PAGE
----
Remember when we sent a packet to PC911? Well, we actually sent two port numbers, a source port (the port number of the browser window that you are running) and a destination port. The destination port was port 80, because port 80 is reserved for the Hyper Text Transport Protocol (HTTP, web page servers) and we were accessing a web page.
e-mail servers listen for Simple Mail Transport Protocol (SMTP) requests on port 25. Domain Name Servers (DNS, they resolve host names to IP addresses) listen for DNS requests on port 53. Unlike the random port numbers assigned to client side applications like web browsers, all services have unique ports reserved for them -and those ports do not change. For example: an http server (an Internet site like PC911) will always listen for requests on port 80.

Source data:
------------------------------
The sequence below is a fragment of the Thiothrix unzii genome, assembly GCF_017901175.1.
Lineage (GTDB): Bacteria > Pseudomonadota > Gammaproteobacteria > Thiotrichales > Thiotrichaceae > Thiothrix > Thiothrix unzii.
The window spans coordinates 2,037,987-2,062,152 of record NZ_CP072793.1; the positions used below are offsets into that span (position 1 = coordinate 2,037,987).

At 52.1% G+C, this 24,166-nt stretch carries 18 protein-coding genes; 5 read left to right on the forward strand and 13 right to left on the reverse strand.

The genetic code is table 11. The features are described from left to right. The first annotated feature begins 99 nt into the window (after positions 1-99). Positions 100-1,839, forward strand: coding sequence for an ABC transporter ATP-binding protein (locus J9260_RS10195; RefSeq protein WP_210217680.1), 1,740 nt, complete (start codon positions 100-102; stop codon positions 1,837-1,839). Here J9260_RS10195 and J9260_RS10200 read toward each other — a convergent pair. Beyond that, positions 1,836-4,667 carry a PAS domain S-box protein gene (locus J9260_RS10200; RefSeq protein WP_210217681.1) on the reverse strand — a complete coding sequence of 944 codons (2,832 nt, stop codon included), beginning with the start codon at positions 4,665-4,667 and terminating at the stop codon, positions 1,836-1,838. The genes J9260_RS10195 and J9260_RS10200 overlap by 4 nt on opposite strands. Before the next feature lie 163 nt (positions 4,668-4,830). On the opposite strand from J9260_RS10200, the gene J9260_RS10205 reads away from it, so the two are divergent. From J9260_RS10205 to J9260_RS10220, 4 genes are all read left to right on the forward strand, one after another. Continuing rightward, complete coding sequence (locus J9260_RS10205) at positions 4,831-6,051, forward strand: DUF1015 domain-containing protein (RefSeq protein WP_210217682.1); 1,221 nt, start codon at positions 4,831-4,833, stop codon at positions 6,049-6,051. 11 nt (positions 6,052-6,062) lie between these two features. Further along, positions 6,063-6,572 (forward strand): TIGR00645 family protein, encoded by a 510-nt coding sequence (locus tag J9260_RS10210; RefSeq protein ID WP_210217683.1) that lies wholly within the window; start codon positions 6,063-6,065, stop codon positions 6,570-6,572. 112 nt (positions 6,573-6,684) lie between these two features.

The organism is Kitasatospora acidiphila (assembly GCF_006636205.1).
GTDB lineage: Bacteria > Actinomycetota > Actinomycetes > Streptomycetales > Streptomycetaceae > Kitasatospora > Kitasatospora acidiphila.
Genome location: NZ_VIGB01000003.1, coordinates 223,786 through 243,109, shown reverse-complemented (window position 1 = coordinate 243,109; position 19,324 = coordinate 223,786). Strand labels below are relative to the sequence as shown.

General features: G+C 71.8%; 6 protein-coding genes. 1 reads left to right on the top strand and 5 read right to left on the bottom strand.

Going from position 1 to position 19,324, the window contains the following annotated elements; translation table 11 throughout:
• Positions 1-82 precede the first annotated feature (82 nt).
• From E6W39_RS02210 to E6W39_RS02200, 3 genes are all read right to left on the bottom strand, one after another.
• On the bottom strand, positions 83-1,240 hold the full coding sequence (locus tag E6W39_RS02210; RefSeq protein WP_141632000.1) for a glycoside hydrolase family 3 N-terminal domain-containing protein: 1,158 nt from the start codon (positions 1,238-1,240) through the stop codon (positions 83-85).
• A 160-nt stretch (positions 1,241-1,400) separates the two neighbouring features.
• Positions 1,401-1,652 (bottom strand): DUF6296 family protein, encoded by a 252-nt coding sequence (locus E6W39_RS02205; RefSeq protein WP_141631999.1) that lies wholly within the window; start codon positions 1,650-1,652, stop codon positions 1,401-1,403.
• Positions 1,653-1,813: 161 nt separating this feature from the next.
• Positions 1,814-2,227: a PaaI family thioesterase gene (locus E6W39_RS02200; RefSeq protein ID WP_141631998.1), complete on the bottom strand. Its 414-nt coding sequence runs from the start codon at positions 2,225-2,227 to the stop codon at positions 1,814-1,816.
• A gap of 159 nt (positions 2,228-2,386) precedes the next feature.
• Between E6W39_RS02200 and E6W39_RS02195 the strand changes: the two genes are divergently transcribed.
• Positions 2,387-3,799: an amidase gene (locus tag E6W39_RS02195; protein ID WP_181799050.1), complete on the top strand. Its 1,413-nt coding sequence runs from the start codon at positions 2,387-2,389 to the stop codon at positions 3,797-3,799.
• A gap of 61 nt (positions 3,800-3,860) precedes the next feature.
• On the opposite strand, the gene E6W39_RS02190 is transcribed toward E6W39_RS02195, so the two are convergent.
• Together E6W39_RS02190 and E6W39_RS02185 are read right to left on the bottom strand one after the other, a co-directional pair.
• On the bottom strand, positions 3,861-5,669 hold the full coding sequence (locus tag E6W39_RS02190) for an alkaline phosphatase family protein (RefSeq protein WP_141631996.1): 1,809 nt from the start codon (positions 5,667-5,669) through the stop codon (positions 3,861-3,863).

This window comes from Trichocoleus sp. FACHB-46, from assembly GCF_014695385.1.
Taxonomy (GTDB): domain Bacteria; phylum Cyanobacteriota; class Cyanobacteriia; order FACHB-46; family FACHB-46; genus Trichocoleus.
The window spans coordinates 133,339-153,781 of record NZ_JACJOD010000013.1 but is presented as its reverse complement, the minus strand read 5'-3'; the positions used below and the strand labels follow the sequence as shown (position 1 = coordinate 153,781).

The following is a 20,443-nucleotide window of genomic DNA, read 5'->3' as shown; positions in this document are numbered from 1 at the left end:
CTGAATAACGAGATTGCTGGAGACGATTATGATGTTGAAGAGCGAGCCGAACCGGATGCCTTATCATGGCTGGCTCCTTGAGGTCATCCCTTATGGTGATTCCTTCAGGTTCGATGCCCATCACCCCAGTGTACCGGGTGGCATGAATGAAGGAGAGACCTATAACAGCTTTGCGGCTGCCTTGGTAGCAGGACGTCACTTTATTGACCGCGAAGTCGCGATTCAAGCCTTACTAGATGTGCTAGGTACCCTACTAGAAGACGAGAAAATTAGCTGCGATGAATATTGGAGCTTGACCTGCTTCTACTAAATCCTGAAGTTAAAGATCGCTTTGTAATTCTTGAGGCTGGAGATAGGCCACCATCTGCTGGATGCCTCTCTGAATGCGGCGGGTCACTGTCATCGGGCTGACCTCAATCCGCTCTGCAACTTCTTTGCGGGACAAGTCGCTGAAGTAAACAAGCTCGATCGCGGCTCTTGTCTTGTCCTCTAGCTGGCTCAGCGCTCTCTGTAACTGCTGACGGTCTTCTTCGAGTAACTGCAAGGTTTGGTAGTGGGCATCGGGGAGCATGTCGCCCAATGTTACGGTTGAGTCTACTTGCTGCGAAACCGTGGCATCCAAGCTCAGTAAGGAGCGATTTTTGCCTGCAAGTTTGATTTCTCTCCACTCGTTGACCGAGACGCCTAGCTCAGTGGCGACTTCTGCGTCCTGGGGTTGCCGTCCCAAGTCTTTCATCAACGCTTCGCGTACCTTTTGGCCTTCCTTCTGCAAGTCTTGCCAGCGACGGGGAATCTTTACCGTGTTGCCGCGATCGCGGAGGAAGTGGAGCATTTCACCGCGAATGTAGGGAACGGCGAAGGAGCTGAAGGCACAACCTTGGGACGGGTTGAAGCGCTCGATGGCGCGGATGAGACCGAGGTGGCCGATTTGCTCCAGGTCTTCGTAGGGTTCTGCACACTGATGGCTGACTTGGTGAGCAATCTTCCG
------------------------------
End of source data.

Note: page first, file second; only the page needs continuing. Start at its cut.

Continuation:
The server that holds your e-mail will always listen to port 25 to receive e-mail from other e-mail servers. If you download your e-mail to your computer from your e-mail server, then your request went to port 110 (Post Office Protocol, POP). The application that you use to read e-mail was assigned a random port number above port number 1023 (just like your web browser) and your e-mail server used that port number to reply to you.
To review: All of the Ethernet packets that you send from your computer to the Internet have two port numbers, one source and one destination. The source port number is the port number of the application that generated the Ethernet packet, and it can be any number greater than 1023. The destination port number is the port number of the service that you are requesting, and it will be a port number below 1024. All port numbers below 1024 are reserved for specific services.
Every application on your computer is assigned a unique port number so that when data returns from the Internet, the Transport Layer on your PC knows which application generated the request for data and the information gets passed to the correct application. You wouldn’t want Da Lan Tech loading into your PC911 window, would ya’?